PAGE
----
She was the lady from the same hamlet where I worked earlier. Our work has helped her get drinking water at her doorstep. She was overjoyed with the fact that from now onwards she will not have to walk so many kms daily to fetch drinking water. This happiness and lasting impact is what I work for, it’s my everyday motivation

Your advice to students based on your experience?

One key thing that I would recommend to students is to be proactive. That is the fastest and most effective way to learn new things and acquire new skills. Give your best in every task at hand no matter how big or small it is. Another take-home learning I would share is to always go ahead and ask what you want, people might refuse it but unless you ask, the answer is always no! Having an overall positive outlook and proactiveness will take you far. 

Also do not underestimate the importance of networking, do reach out to new people and learn from their experiences. And lastly, invest in yourself, and I do not only mean financial investment but invest time in your growth. Read good books, do online courses, participate in forums and competitions, and this way you will keep building skills one by one.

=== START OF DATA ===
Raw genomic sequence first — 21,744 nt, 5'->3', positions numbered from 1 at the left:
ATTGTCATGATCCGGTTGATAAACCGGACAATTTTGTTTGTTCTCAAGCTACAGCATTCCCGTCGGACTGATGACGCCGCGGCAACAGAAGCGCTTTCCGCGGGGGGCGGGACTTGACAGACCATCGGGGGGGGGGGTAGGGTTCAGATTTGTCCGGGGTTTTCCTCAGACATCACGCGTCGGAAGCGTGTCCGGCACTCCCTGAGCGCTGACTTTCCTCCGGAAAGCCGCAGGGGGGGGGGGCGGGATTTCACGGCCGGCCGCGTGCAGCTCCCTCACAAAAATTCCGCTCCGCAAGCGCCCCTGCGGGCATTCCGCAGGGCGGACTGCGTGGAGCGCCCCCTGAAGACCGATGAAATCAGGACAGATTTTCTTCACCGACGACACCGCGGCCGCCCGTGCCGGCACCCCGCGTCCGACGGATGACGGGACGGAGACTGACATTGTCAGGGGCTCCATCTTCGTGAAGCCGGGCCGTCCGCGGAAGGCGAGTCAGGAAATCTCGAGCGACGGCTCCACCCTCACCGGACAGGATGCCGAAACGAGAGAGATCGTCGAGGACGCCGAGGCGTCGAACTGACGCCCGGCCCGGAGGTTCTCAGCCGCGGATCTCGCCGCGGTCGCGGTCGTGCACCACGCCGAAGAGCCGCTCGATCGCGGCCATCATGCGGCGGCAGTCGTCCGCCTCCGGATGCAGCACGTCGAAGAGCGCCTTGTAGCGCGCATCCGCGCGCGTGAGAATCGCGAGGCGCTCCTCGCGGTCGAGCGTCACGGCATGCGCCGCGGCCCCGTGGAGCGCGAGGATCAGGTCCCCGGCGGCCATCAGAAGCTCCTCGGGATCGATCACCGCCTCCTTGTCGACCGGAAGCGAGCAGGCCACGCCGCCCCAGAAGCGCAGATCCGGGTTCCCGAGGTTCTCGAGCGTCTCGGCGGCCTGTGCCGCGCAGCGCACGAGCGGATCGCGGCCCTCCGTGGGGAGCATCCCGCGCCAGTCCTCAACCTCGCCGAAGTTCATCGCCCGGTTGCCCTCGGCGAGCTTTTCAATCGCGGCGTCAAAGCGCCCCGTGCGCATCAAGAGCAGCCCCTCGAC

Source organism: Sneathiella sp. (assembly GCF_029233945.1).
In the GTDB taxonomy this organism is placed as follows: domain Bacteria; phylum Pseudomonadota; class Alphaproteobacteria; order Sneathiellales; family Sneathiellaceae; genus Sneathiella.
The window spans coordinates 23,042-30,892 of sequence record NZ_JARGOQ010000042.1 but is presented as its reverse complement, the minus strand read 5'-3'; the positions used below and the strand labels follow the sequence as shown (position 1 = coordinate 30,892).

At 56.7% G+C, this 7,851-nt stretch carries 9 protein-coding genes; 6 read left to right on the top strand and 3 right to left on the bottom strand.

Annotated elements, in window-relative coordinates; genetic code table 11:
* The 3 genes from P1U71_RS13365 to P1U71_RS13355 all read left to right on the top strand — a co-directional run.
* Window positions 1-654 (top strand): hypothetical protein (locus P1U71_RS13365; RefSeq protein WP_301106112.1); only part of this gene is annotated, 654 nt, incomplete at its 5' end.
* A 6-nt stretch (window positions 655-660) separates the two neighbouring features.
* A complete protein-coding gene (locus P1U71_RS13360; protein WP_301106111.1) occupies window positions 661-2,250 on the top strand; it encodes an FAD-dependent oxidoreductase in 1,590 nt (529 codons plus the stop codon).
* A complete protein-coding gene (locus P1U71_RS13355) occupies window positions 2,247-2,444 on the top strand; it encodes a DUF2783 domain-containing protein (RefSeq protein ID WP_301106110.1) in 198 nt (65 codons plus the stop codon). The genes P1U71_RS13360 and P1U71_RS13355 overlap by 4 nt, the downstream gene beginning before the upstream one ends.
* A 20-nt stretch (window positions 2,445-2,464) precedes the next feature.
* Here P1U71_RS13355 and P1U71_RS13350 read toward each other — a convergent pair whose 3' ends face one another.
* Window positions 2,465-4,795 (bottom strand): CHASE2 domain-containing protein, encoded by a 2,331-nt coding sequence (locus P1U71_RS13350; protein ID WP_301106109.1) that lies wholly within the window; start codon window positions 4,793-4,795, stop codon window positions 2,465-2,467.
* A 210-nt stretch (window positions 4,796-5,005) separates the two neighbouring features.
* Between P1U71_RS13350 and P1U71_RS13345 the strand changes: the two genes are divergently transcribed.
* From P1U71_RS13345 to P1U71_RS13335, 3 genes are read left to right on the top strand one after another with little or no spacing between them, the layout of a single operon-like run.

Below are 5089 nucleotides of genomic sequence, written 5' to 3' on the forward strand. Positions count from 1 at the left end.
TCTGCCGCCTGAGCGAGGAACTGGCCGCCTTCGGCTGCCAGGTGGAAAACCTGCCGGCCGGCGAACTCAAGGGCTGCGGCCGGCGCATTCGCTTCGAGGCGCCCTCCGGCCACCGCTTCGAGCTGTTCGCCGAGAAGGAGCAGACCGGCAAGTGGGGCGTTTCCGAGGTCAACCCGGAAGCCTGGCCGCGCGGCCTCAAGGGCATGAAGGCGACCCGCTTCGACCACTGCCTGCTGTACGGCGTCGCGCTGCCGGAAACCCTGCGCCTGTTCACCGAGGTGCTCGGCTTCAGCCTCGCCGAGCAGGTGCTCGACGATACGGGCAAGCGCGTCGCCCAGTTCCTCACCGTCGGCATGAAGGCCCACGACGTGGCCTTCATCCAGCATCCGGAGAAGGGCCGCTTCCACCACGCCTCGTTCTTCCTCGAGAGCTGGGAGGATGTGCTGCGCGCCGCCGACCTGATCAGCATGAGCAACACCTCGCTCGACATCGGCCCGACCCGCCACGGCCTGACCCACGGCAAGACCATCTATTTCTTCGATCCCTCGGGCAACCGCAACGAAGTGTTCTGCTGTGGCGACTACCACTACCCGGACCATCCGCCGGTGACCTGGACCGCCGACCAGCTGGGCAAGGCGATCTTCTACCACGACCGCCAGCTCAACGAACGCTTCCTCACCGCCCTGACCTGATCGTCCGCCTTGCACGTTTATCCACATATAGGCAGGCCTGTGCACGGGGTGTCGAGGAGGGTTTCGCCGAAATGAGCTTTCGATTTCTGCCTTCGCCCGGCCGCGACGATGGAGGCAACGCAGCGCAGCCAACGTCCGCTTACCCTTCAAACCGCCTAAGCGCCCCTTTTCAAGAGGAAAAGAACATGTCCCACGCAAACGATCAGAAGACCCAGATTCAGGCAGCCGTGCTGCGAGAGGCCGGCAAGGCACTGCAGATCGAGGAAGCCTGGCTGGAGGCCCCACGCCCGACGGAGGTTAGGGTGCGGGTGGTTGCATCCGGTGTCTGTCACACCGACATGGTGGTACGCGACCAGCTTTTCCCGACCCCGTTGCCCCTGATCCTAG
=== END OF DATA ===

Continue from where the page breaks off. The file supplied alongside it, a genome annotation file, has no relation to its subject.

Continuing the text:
Future Plans?

For now, I would like to continue working in the social sector. I am looking forward to working on more national and international projects in the coming years. I would also like to start my own social impact venture someday that addresses the inequalities in third-world countries. Somewhere down in the future, I also fancy having my own off-grid homestay in the hills.